The Shallowness of the US Elections Candidate Pool

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Looking at the Philippine electoral pool in the 2010 elections some people are less than enamored with some of the presidential and vice-presidential wannabes. Why wannabes? Well, because calling them presidentiables and vice-presidentials might be too much. In the olden days to talk about a politician as presidential or vice-presidential timber is a sign of respect about the caliber and potential of the man.

Among the list of wannabes they would rather not consider are Kabayan Noli for president and Gringo Honasan, Bong Revilla and Jinggoy Estrada for vice-president who all feel have the necessary stuff to fill up such an august office, or so they think. It’s good that someone like Dolphy has enough sense to realize that even if he is capable of being elected as senator he might not be able to bring honor to such an office.

If some think we have reached the pits in our standard for electing national leaders, they better observe what is happening in the US elections. We may be “shallow” and immature as an electorate but the current US electoral pool won’t have the right to sneer at us come 2010 (if ever elections are held at all).

Sarah Palin as vice-president and a potential successor to the presidency? It’s just like saying Bong Revilla, Jinggoy Estrada and Gringo Honasan are all good enough to be vice-president of this country. If the qualifications of Sarah Palin revolves around her being a former town mayor and a governor who has served for just two years then any of the three can claim comparable experience and exposure. The national views of the three might even be superior to Sarah Palin given they have been tackling national issues longer and all are not less smart than the beautiful Sarah. And an advantage to boot is all don’t have a spouse as meddlesome as Todd Palin or Mike Arroyo.

Barack Obama for president? Well, he might be bright, and articulate, a thinker, well-educated and maybe have the right instincts, if i will be charitable to him. But maybe so is Mar Roxas. And Mar Roxas might have been preparing himself for the presidency longer than Obama and he had already a view of the national situation for much longer than Obama. But here in the Philippines Mar Roxas is still considered a bit raw and too young for that office and never mind that he was a former president’s grandson, a illustrous senator’s son and that he has a Judy Araneta-Roxas (the “Mrs. LP”) for a mother.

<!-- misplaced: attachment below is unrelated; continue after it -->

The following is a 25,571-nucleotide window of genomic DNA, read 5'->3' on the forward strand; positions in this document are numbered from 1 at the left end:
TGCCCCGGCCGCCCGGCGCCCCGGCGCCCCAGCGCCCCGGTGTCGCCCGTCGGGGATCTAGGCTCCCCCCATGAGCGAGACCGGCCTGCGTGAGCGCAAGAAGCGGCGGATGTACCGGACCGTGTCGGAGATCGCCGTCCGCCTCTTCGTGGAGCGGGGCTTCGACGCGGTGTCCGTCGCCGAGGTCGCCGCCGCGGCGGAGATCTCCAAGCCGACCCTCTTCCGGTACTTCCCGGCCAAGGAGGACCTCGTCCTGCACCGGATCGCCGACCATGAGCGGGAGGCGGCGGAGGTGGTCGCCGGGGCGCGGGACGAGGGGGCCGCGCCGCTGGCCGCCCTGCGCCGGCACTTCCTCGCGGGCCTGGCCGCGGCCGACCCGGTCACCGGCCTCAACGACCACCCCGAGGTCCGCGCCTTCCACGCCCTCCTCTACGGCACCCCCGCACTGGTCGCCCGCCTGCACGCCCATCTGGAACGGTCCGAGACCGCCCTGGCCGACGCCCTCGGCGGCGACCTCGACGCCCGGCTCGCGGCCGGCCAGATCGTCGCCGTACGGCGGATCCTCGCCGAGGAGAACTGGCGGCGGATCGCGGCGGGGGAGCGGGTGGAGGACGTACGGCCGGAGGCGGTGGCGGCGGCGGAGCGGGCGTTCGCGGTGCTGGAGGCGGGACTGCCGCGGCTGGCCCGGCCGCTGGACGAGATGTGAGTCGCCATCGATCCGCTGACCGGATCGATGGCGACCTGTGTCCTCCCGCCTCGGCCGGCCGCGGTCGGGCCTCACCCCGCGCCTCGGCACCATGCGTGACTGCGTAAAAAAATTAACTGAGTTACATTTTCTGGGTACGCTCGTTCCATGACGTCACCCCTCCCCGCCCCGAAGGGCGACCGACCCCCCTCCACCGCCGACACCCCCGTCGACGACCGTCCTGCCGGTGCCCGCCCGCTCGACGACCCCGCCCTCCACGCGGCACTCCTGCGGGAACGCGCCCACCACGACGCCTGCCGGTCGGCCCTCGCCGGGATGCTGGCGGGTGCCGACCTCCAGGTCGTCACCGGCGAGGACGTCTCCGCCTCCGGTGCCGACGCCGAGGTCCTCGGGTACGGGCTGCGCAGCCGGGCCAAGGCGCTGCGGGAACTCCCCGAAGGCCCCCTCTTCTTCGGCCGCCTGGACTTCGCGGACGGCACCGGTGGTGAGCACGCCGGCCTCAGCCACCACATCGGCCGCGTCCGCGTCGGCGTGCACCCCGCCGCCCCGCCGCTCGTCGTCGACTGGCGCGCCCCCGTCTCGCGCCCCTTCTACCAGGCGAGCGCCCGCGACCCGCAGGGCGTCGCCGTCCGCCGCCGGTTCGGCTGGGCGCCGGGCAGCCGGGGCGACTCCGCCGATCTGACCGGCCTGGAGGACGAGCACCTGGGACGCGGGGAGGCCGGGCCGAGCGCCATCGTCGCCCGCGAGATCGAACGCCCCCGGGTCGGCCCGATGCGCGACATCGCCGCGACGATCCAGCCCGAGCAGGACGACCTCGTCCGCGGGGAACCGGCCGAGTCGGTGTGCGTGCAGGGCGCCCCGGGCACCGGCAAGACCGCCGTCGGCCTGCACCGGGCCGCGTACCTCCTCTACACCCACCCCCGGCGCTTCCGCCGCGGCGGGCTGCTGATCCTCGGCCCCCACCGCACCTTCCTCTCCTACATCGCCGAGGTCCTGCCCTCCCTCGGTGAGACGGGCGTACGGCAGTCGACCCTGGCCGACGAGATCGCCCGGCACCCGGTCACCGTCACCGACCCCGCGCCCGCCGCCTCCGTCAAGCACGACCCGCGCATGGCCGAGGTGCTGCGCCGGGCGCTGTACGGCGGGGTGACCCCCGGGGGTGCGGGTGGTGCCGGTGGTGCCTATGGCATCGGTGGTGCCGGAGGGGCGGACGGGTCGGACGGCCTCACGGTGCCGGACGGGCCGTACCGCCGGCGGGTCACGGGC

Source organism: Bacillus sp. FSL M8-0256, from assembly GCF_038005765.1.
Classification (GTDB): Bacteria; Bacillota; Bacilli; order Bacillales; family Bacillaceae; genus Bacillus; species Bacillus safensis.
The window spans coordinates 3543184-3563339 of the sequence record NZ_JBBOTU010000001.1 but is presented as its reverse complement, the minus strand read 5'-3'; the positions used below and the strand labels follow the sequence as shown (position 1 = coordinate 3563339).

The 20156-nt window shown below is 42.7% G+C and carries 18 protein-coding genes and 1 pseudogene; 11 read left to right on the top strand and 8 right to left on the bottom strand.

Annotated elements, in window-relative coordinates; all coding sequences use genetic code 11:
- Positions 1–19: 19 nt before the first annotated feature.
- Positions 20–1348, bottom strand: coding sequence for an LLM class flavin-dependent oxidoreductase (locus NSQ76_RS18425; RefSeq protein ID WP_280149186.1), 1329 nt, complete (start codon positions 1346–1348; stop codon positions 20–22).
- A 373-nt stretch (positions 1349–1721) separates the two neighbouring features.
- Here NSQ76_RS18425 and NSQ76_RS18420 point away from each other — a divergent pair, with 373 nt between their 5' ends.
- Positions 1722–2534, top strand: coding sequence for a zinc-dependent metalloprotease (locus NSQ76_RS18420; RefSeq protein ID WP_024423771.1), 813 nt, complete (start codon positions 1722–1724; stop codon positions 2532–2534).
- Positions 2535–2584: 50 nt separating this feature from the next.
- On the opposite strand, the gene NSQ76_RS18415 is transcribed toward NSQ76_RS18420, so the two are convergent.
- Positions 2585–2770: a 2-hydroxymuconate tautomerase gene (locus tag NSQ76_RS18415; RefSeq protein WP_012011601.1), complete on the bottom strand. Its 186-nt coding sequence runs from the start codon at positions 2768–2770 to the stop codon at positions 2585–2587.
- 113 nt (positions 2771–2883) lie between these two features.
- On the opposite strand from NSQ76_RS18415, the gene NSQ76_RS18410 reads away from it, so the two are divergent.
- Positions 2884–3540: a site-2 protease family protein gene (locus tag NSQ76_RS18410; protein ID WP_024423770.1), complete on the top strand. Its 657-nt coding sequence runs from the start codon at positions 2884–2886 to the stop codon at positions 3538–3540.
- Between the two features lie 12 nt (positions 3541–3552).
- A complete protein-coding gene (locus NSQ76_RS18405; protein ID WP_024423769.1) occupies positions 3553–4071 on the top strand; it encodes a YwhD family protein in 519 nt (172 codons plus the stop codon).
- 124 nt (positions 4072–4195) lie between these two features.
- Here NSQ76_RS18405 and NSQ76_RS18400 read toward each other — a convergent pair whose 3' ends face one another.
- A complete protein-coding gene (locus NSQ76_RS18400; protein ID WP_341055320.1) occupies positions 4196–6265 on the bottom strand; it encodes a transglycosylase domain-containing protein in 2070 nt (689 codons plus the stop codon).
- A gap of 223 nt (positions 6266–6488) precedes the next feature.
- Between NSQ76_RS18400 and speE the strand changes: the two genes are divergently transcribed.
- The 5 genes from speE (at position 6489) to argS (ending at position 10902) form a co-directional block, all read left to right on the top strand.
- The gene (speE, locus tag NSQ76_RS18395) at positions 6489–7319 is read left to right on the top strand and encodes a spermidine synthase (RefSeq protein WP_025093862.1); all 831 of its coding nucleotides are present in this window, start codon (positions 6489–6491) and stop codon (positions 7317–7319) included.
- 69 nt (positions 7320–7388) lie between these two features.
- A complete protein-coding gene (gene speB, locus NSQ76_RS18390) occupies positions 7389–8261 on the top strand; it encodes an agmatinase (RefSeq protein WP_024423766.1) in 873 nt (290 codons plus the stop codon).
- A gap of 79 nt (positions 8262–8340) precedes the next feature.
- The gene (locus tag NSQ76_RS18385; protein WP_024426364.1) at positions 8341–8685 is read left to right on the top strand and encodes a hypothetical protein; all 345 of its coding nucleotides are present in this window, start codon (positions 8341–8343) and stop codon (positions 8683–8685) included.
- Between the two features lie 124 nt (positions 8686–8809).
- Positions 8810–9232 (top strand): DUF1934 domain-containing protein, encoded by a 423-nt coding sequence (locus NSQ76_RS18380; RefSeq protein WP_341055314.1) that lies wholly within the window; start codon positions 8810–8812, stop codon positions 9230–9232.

John McCain for president? He reminds me too much of Ping Lacson’s and Gringo Honasan’s qualifications to be president, both former military men (the Constabulary to which Lacson formerly belonged is considered part of the military for the greater part of his career and he just became a “policeman” later). At least Lacson became a top police general and Gringo is a bemedalled colonel respected (or loathed) by generals depending on their affinity while John McCain retired as a navy captain. Gringo was the Baron of his class at military school while John McCain graduated 894th out of 899 in his military school. And Gringo is a hero to most of his military mates while McCain is just a hero among his beholders.

McCain, Lacson and Honasan all served more than one term as senators of their country but the crucial difference is US senators are selected by state while Philippine senators are elected nationally. If US senatorial elections are used in the Philippines then Luis Villafuerte will be a multi-term senior senator by now.

If this pool of candidates is already good for the US I now wonder what is it that we are all grousing about the quality of our candidates. Maybe we should only start complaining if the Cardinal of Quirino becomes a major party standard-bearer in 2010.

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